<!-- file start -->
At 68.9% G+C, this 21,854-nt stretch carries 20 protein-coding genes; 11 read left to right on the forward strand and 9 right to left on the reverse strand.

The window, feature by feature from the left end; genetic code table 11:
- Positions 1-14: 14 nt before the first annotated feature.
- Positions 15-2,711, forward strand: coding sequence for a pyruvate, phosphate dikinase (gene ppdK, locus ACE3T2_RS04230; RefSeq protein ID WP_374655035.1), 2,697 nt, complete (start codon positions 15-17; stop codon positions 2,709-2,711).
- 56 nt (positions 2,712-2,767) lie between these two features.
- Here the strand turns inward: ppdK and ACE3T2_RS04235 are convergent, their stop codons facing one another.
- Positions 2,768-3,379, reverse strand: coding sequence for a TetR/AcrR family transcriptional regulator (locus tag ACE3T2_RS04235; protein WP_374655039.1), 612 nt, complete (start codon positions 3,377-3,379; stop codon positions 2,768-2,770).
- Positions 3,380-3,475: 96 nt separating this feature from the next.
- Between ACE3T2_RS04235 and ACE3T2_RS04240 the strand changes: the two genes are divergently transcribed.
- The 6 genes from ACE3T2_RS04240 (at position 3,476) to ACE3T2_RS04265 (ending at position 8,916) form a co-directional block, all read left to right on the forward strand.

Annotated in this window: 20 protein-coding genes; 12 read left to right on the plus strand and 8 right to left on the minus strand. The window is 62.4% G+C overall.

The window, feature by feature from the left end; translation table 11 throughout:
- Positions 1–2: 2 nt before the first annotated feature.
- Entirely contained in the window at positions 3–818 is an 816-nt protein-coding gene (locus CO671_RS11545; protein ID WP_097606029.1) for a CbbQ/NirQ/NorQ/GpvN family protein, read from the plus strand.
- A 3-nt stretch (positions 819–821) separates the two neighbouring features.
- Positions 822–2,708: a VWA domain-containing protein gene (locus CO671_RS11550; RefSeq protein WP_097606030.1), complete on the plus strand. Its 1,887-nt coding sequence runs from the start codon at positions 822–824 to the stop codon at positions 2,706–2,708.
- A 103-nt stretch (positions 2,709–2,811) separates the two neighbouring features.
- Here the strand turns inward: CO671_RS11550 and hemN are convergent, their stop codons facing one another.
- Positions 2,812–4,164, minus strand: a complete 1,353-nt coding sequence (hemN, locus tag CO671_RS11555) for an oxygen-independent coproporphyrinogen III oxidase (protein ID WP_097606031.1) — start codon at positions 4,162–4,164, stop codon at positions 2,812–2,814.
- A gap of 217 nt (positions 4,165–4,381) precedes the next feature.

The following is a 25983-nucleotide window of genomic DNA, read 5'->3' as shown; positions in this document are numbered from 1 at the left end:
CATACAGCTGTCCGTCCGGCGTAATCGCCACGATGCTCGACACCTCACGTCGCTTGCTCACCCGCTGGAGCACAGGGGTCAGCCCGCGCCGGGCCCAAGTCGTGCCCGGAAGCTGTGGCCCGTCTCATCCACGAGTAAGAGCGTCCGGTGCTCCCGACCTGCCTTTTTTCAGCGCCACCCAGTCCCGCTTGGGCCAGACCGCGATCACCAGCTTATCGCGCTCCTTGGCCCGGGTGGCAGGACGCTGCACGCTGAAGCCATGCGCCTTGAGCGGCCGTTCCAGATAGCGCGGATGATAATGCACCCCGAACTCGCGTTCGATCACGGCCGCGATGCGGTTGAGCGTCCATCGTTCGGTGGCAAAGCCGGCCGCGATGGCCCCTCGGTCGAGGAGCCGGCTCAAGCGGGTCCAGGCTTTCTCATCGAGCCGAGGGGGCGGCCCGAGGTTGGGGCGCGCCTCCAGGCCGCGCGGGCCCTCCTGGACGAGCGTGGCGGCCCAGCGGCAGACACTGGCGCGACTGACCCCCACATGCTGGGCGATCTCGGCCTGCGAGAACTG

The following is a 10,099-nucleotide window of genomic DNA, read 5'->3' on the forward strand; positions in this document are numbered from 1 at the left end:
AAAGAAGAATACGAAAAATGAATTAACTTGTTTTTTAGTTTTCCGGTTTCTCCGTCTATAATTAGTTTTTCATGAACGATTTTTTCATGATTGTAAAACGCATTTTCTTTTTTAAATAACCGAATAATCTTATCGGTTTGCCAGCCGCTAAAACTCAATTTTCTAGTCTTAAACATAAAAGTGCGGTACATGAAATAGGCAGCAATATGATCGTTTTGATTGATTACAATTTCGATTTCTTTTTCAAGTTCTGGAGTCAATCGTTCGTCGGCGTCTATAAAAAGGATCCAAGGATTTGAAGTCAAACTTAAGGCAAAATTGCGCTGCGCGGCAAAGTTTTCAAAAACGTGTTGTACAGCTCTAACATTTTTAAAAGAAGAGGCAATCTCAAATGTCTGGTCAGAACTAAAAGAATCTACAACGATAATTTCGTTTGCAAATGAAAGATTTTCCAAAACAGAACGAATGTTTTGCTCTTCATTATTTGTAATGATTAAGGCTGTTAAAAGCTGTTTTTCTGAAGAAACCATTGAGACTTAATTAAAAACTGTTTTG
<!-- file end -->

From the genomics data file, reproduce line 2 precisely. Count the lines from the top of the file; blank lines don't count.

The window, feature by feature from the left end; genetic code table 11: